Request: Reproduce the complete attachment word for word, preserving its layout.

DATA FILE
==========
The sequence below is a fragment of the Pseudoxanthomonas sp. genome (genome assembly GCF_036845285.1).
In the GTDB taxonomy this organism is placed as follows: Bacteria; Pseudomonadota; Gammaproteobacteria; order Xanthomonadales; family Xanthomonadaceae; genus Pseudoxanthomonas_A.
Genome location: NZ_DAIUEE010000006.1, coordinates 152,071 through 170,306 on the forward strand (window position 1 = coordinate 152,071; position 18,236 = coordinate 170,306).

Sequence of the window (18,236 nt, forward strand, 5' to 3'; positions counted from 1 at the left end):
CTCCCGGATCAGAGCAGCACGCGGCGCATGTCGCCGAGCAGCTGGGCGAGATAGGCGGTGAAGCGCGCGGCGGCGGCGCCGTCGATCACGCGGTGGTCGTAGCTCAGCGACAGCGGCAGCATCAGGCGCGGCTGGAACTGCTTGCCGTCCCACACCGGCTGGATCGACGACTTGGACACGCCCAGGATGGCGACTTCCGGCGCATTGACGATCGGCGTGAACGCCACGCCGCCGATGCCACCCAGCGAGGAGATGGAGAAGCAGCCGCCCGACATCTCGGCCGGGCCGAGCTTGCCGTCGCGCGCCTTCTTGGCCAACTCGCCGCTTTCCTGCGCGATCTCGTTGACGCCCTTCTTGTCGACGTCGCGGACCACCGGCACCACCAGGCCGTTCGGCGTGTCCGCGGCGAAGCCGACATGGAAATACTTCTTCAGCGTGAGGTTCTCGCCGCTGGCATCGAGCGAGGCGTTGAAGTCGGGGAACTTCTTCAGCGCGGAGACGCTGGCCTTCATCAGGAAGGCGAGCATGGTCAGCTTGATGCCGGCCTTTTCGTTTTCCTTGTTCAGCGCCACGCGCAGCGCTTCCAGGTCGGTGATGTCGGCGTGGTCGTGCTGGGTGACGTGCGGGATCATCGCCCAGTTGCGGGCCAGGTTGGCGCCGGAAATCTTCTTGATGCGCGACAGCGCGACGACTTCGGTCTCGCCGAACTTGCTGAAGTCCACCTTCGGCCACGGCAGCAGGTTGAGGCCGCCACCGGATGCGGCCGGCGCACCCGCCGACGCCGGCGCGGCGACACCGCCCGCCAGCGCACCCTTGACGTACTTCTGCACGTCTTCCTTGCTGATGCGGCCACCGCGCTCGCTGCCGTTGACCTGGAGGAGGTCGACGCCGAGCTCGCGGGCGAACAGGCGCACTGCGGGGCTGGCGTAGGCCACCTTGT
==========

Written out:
The sequence below is a fragment of the Pseudoxanthomonas sp. genome (genome assembly GCF_036845285.1).
In the GTDB taxonomy this organism is placed as follows: Bacteria; Pseudomonadota; Gammaproteobacteria; order Xanthomonadales; family Xanthomonadaceae; genus Pseudoxanthomonas_A.
Genome location: NZ_DAIUEE010000006.1, coordinates 152,071 through 170,306 on the forward strand (window position 1 = coordinate 152,071; position 18,236 = coordinate 170,306).

Sequence of the window (18,236 nt, forward strand, 5' to 3'; positions counted from 1 at the left end):
CTCCCGGATCAGAGCAGCACGCGGCGCATGTCGCCGAGCAGCTGGGCGAGATAGGCGGTGAAGCGCGCGGCGGCGGCGCCGTCGATCACGCGGTGGTCGTAGCTCAGCGACAGCGGCAGCATCAGGCGCGGCTGGAACTGCTTGCCGTCCCACACCGGCTGGATCGACGACTTGGACACGCCCAGGATGGCGACTTCCGGCGCATTGACGATCGGCGTGAACGCCACGCCGCCGATGCCACCCAGCGAGGAGATGGAGAAGCAGCCGCCCGACATCTCGGCCGGGCCGAGCTTGCCGTCGCGCGCCTTCTTGGCCAACTCGCCGCTTTCCTGCGCGATCTCGTTGACGCCCTTCTTGTCGACGTCGCGGACCACCGGCACCACCAGGCCGTTCGGCGTGTCCGCGGCGAAGCCGACATGGAAATACTTCTTCAGCGTGAGGTTCTCGCCGCTGGCATCGAGCGAGGCGTTGAAGTCGGGGAACTTCTTCAGCGCGGAGACGCTGGCCTTCATCAGGAAGGCGAGCATGGTCAGCTTGATGCCGGCCTTTTCGTTTTCCTTGTTCAGCGCCACGCGCAGCGCTTCCAGGTCGGTGATGTCGGCGTGGTCGTGCTGGGTGACGTGCGGGATCATCGCCCAGTTGCGGGCCAGGTTGGCGCCGGAAATCTTCTTGATGCGCGACAGCGCGACGACTTCGGTCTCGCCGAACTTGCTGAAGTCCACCTTCGGCCACGGCAGCAGGTTGAGGCCGCCACCGGATGCGGCCGGCGCACCCGCCGACGCCGGCGCGGCGACACCGCCCGCCAGCGCACCCTTGACGTACTTCTGCACGTCTTCCTTGCTGATGCGGCCACCGCGCTCGCTGCCGTTGACCTGGAGGAGGTCGACGCCGAGCTCGCGGGCGAACAGGCGCACTGCGGGGCTGGCGTAGGCCACCTTGT